If You Want To Get Rich With Marijuana Stocks……
You Need To Know The Crucial Difference Between U.S. And Canadian Companies. If You Want To Get Rich With Marijuana Stocks……
U.S. companies are overlooked by many investors. But any state and federal legalization favors them over Canadian rivals, fund managers say.
The marijuana business is rightly described as a fledging industry. But what investors see as a potential promised land may be further off than many expect because full federal legalization may take a long time.
The unfolding legalization of marijuana in U.S. states makes this a complicated and potentially lucrative space for investors. Most marijuana ETFs are passively managed, meaning they track indexes.
The following discussion points to an advantage for active managers of exchange traded funds who can tailor strategies as the legal landscape changes.
Meanwhile, investors had better rethink their focus on Canadian cannabis companies, some of which may be cut out of a big piece of the industry action. The devil is in the details.
Marijuana has been legalized for recreational use in 15 U.S. states and Washington, D.C. However, it remains illegal on the federal level. This has led to a bizarre scenario.
The Canadian licensed producers (known as LPs) do not sell cannabis products in the U.S. because it is against U.S. law. But shares of the largest five are listed on the Nasdaq exchange or the New York Stock Exchange:
Canadian Cannabis LP – U.S. Ticker:
Canopy Growth Corp. CGC,
Aphria Inc. APHA,
Tilray Inc. TLRY,
Cronos Group Inc. CRON,
Aurora Cannabis Inc. ACB,
Meanwhile, the four largest U.S. companies selling marijuana products in states (and Washington D.C.) where recreational use is legal aren’t listed on U.S. exchanges because they are engaged in activities that are technically illegal on the federal level. They are listed over the counter. These companies are known as multistate operators (MSOs):
MSO – U.S. Ticker:
Curaleaf Holdings Inc. CURLF,
Green Thumb Industries Inc. GTBIF,
Trulieve Cannabis Corp. TCNNF,
Cresco Labs Inc. CRLBF,
In an August 2013 memorandum to U.S. attorneys, now known as the “Cole Memo,” James Cole, the deputy attorney general at that time, defined the Department of Justice’s position as relying on states that had legalized marijuana for recreational use to set up regulatory schemes to ensure compliance with eight DOJ goals listed on the first and second page of the document.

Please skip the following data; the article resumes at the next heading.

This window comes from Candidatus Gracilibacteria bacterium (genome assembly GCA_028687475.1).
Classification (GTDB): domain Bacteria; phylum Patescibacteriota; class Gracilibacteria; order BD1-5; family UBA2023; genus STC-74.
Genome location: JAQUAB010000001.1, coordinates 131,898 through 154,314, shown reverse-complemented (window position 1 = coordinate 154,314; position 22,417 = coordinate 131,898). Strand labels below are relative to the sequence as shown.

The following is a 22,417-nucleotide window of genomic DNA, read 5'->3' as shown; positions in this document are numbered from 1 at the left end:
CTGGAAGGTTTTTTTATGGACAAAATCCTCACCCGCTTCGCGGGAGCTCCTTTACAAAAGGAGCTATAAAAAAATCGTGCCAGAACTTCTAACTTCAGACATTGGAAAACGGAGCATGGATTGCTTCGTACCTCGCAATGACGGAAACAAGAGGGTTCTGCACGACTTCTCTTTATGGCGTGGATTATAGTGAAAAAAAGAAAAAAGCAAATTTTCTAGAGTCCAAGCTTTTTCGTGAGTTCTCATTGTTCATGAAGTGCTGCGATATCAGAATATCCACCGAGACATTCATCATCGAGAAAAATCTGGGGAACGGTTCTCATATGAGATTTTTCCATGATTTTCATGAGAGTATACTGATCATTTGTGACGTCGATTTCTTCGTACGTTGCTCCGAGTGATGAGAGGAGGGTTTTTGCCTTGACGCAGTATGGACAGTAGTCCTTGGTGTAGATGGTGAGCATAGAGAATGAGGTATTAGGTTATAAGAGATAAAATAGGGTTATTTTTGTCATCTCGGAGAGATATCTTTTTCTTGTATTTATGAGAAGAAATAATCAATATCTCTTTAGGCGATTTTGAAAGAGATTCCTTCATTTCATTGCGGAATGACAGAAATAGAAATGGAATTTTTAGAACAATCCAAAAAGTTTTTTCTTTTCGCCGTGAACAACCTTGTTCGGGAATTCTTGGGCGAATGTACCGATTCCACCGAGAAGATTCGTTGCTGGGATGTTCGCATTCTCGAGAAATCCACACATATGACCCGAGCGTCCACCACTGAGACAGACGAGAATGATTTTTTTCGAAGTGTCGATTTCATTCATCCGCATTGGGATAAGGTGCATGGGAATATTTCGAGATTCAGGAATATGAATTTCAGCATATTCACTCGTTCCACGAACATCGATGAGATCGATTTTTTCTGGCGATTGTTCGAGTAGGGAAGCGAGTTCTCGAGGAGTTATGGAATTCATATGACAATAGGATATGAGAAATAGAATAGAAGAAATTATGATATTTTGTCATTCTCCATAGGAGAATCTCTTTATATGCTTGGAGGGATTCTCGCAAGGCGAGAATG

Since then, the federal government hasn’t attempted to arrest people within those states for purchasing small amounts of marijuana to use recreationally.
But under the Investment Company Act of 1940, mutual funds and exchange traded funds are still not allowed to own shares of the MSOs.
AdvisorShares has been able to work around this problem by purchasing MSO stock total return swaps in the AdvisorShares Pure Cannabis ETF YOLO, and the AdvisorShares Pure US Cannabis ETF MSOS. The Securities and Exchange Commission required AdvisorShares to get an outside legal opinion about the total return swaps, which you can read on the AdvisorShares website.
You should also read the prospectuses for YOLO and MSOS if you consider investing in them to learn more about their investment methodologies and risks, just as you should read the prospectus for any other mutual fund or ETF you consider.
Dan Ahrens, the portfolio manager for YOLO and MSOS, said during an interview Feb. 12 that he doesn’t expect the Canadian LPs to be able to sell marijuana in the U.S. for the “foreseeable future” because “neither the Democratic-controlled Congress nor President Biden ever called for full federal legalization of marijuana.”
This is where the arguments begin.
It’s easy for a politician to say he or she wants marijuana “decriminalized” for leisure use in small amounts. But that is not full legalization, which in addition to allowing leisure use of marijuana anywhere in the U.S., would allow banks to provide full services to U.S. marijuana producers and distributors, and allow their shares to be listed on public exchanges.
Full legalization would also presumably open up the U.S. market to the Canadian LPs.
So Ahrens expects state-by-state legalization to continue, with MSOs being the biggest beneficiaries. He believes the Canadian LPs are worth investing in as well, which is why YOLO holds shares of them. Canopy Growth Corp. is 38.6% owned by Constellation Brands Inc. STZ,, the brewer of Corona and Modelo beers, which has many other well-known consumer brands and holds warrants allowing it to take a majority stake in Canopy.
This gives Canopy deep pockets — the company has an agreement with Acreage Holdings Inc. ACRHF, , another U.S. MSO, through which Canopy would acquire Acreage Holdings in the event of “changes in U.S. federal law to permit the general cultivation, distribution and possession of marijuana or to remove the regulation of such activities from the federal laws of the United States.” That language comes from page 9 of Canopy’s 10k report for its fiscal year ended March 31, 2020.
MSOs Have A Bigger Business Already
Here’s a comparison of the past four quarters’ sales data for the five LPs and four MSOs. The companies’ fiscal quarters aren’t uniform, so the as-of date for the most recent reported quarter’s data that was available from FactSet on Feb. 18 is in the right-most column.
The most recent quarter is marked Q0, the previous quarter is Q-1, and so on. All data in all the tables is in millions of U.S. dollars.